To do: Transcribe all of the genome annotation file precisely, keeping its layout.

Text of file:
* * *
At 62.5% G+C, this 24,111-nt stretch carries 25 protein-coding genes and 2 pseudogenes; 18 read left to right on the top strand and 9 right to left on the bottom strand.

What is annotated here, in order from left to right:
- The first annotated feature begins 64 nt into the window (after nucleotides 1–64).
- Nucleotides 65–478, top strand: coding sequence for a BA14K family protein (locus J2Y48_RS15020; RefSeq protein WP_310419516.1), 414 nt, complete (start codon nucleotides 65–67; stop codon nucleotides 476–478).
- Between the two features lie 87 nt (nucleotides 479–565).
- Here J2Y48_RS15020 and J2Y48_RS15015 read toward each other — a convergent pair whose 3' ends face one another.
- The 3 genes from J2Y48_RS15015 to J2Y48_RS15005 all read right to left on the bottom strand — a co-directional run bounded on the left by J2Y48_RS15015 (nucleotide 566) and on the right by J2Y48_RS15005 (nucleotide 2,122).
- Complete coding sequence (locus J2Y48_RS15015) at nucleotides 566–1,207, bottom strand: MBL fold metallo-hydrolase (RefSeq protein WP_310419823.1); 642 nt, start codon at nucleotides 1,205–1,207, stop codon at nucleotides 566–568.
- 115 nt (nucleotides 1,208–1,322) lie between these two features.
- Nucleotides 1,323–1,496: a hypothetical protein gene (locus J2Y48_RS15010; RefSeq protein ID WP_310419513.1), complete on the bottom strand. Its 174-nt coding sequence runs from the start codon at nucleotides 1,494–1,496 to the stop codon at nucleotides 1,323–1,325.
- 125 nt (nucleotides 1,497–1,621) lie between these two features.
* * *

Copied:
At 62.5% G+C, this 24,111-nt stretch carries 25 protein-coding genes and 2 pseudogenes; 18 read left to right on the top strand and 9 right to left on the bottom strand.

What is annotated here, in order from left to right:
- The first annotated feature begins 64 nt into the window (after nucleotides 1–64).
- Nucleotides 65–478, top strand: coding sequence for a BA14K family protein (locus J2Y48_RS15020; RefSeq protein WP_310419516.1), 414 nt, complete (start codon nucleotides 65–67; stop codon nucleotides 476–478).
- Between the two features lie 87 nt (nucleotides 479–565).
- Here J2Y48_RS15020 and J2Y48_RS15015 read toward each other — a convergent pair whose 3' ends face one another.
- The 3 genes from J2Y48_RS15015 to J2Y48_RS15005 all read right to left on the bottom strand — a co-directional run bounded on the left by J2Y48_RS15015 (nucleotide 566) and on the right by J2Y48_RS15005 (nucleotide 2,122).
- Complete coding sequence (locus J2Y48_RS15015) at nucleotides 566–1,207, bottom strand: MBL fold metallo-hydrolase (RefSeq protein WP_310419823.1); 642 nt, start codon at nucleotides 1,205–1,207, stop codon at nucleotides 566–568.
- 115 nt (nucleotides 1,208–1,322) lie between these two features.
- Nucleotides 1,323–1,496: a hypothetical protein gene (locus J2Y48_RS15010; RefSeq protein ID WP_310419513.1), complete on the bottom strand. Its 174-nt coding sequence runs from the start codon at nucleotides 1,494–1,496 to the stop codon at nucleotides 1,323–1,325.
- 125 nt (nucleotides 1,497–1,621) lie between these two features.